A mill worth 10s. was held by Walter Giffard with his manor in 1086, (fn. 67) and remained among the appurtenances, (fn. 68) being leased in 1564 by Sir William Paulet and Dame Agnes his wife to Richard Banes of Woolstone. (fn. 69)
A free fishery was also attached to this manor in the 17th century. (fn. 70) A messuage and land in Little Woolstone, with free fishery in the water of Little Woolstone, was granted in 1701 by John Perry and Susan his wife to John Parrett and Mary Parrett, widow, to hold for 5,000 years at a rent of 2d. (fn. 71)
The church of the HOLY TRINITY consists of a chancel 20 ft. 6 in. by 13 ft. 6 in., nave 49 ft. by 23 ft. with bellcote at the west end, a south porch and a north vestry. All these measurements are internal.
There was probably a church on the site, consisting of a chancel and nave, in the latter part of the 12th century, but nothing of it now remains except the font. Towards the end of the 13th century the chancel was probably rebuilt; the chancel arch of that date still survives. The present nave with its bellcote was built in the middle of the 14th century, and the west jamb of an arched opening in the north wall suggests that there was an intention to build a transept on that side, which was never carried into effect. In the 16th century the south porch was added, though it may have succeeded an earlier structure. There was a restoration in 1854. In 1861 the chancel was rebuilt and the north vestry added, while a further restoration was made in 1866.
The chancel, which is wholly modern, is designed to match the 14th-century work of the nave, but there is a lancet in the north wall with some old stones re-used in the jambs. The 13th-century chancel arch is of three chamfered orders and rests on triple clustered respond shafts with moulded capitals, but no visible bases.
The nave is lighted by one window on the north side, two on the south side, and one at the west end, all of the 14th century and having three lights with tracery in pointed heads inclosed by external labels with head-stops. In the west window are several fragments of 14th-century glass, including part of a winged lion, a sitting animal, a fish, the hinder part of a leopard and some other pieces. The north and south doorways are pointed and continuously moulded, that on the north being blocked. In the south wall is a piscina with a trefoiled head and ogee cusps, without a basin. The hearth for the stove at the west end is laid with several old tiles, each containing a quarter of a circular pattern. On the north side of the chancel arch is a plain square corbel which possibly held one end of the rood-beam, while a set-off in the wall on the south side may have supported the other. There is also a corbel set in the east jamb of the south-east window. The nave roof is of four bays and unusually steep pitch. The rafters and collarbeams are concealed by plaster, but the naturallycambered tie-beams are visible and carry rough octagonal king-posts with moulded capitals and bases which support four-way struts. On the outside a moulded string-course extends for some distance along the south and east walls of the nave and round the buttresses at the south-east angle, but is apparently unfinished.
The bellcote is constructed of ancient oak timbers covered with modern weather-boards and stands on four posts with gallows-bracing between those on the east. The bell-frame forms part of the construction of the cote. The south porch has a moulded but much-weathered plinth; the outer doorway has an innermoulded three-centred arch under a square outer order. Over the arch are two small lights, now blocked, of similar design to that of the doorway. In the side walls are two-light openings of the same character, the mullions of which are now gone. In the north-east corner are the remains of a stoup.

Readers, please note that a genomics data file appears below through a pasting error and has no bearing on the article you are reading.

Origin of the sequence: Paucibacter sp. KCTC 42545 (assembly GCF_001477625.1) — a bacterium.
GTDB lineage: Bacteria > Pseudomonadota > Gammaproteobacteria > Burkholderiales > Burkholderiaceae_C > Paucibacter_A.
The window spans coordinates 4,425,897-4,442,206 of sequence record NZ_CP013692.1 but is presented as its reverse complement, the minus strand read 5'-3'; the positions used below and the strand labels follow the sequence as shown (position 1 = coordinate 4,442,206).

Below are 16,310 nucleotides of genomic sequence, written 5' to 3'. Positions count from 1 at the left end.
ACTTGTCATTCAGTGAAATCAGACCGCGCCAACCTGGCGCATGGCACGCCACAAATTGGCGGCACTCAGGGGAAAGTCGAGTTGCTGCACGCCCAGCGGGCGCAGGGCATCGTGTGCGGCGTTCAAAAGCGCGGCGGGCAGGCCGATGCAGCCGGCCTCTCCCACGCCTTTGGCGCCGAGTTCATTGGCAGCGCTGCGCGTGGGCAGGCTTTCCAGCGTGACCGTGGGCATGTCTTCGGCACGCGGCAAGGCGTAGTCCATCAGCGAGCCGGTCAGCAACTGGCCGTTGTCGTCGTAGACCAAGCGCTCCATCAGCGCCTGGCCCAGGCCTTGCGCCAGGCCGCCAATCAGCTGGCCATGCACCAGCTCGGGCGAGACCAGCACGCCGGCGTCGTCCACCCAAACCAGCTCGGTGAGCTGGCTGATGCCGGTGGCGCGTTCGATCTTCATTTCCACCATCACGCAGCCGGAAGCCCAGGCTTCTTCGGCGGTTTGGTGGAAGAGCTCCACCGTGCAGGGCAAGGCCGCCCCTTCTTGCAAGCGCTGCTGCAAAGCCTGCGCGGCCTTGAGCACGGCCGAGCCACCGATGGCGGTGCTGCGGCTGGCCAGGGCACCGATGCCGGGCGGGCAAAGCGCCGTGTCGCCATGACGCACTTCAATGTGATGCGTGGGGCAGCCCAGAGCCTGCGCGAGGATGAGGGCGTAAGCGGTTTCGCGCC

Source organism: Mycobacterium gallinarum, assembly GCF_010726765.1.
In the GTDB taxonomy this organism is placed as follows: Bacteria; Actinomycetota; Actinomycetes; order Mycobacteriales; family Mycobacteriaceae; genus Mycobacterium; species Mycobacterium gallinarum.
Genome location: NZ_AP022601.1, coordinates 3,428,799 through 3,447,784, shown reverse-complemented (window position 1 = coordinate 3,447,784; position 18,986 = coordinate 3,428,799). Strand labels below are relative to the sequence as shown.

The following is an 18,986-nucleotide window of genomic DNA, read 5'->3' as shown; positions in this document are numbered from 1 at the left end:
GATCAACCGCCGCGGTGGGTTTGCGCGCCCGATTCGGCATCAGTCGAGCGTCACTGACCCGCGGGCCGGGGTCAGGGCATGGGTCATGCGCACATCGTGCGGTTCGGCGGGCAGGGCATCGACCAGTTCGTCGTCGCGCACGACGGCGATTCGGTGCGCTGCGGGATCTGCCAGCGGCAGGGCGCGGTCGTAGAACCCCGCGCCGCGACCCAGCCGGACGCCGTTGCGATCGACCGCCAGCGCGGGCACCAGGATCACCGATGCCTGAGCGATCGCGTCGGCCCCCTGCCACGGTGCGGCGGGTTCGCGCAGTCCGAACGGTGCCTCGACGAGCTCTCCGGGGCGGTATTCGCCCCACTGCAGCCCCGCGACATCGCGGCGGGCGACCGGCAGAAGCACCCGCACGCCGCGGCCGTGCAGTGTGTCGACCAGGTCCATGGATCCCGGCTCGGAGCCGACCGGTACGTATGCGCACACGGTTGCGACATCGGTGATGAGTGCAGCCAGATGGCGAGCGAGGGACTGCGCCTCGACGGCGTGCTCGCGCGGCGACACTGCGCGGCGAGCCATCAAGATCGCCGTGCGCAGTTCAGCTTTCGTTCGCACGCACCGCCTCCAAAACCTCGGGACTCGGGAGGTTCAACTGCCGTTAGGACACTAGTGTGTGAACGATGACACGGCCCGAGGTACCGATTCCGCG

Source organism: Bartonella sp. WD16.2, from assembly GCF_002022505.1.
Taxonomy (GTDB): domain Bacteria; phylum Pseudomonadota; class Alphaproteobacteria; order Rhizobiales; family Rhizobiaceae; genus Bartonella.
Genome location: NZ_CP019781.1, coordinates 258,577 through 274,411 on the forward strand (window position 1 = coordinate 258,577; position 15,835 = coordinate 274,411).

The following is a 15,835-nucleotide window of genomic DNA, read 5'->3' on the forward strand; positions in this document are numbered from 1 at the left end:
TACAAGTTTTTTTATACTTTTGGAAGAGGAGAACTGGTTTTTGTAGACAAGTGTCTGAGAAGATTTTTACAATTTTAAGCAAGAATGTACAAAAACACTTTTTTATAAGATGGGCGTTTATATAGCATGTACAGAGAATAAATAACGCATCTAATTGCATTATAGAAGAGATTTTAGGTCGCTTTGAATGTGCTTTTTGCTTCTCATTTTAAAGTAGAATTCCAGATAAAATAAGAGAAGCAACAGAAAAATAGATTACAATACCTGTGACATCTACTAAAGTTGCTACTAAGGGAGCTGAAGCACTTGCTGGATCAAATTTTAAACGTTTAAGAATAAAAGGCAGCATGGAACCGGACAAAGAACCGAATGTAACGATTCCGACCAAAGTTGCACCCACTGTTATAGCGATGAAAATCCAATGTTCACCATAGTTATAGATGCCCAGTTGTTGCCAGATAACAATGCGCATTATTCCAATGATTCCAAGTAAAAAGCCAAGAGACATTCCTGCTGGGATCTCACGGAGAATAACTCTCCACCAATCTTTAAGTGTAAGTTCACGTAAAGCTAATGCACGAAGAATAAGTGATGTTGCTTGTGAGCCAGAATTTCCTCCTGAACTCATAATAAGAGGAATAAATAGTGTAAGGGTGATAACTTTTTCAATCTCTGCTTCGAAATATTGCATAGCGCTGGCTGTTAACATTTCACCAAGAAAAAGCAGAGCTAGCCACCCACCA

In the window of the modern vestry are some fragments of 14th-century glass, including a bird standing in a trefoiled niche, two human heads issuing from quatrefoils and some tracery.
The font is of the late 12th century and has a moulded base and a circular bowl carved with interlacing semicircular arches and dog-tooth ornament below.
There are three bells, all by Anthony Chandler, 1662.
The plate includes a cup of 1569, similar to that at Great Woolstone and of the same date but smaller; a large paten of 1755, similar to one of the same date at Great Woolstone; and a small modern flagon and paten, unmarked.
The registers previous to 1812 are as follows: (i) mixed entries 1596 to 1771, the title is dated 1558; (ii) baptisms and burials 1772 to 1812, marriages 1774 to 1810.
The advowson of Little Woolstone was obtained by the priory of Combwell in Kent, which presented to the church in 1231 (fn. 72) and retained the advowson until the Dissolution. (fn. 73) It seems then to have been held for one turn by Sir John Gage, by whom it was conveyed in 1550 to Anthony Cave, (fn. 74) who presented in 1557. (fn. 75) In 1562 the presentation was made by John Newdigate, (fn. 76) and in 1677 by the Crown, in whom the advowson has since been vested. (fn. 77)
The priory of Tickford held tithes in Little Woolstone (fn. 80) which at the Dissolution were granted to Cardinal Wolsey for his college at Oxford, and after his attainder confirmed to that college refounded as King Henry the Eighth's College, by the king. (fn. 81) These tithes were held in January 1607–8 by Henry Berry at his death, and in 1613 were in the hands of his son George. (fn. 82)
A quit-rent and lands given for the maintenance of the sepulchre light in the church, worth 12d. yearly, were recorded at the suppression of the chantries. (fn. 83)
For the charity of the Rev. Robert Chapman see under parish of Ravenstone.
Poor's rent-charge.—On the inclosure of the parish an allotment was made to the then owner of an estate, now belonging to Mr. J. Sharman, charged with a payment of £5 5s. for fuel for the poor in lieu of the common rights formerly enjoyed by them. The annuity is applied in the distribution of coal.
Church property.—A rent-charge of £1 11s. 6d. issuing out of a farm near the church is annually paid by the owner, the present rector, to the church wardens and carried to their account.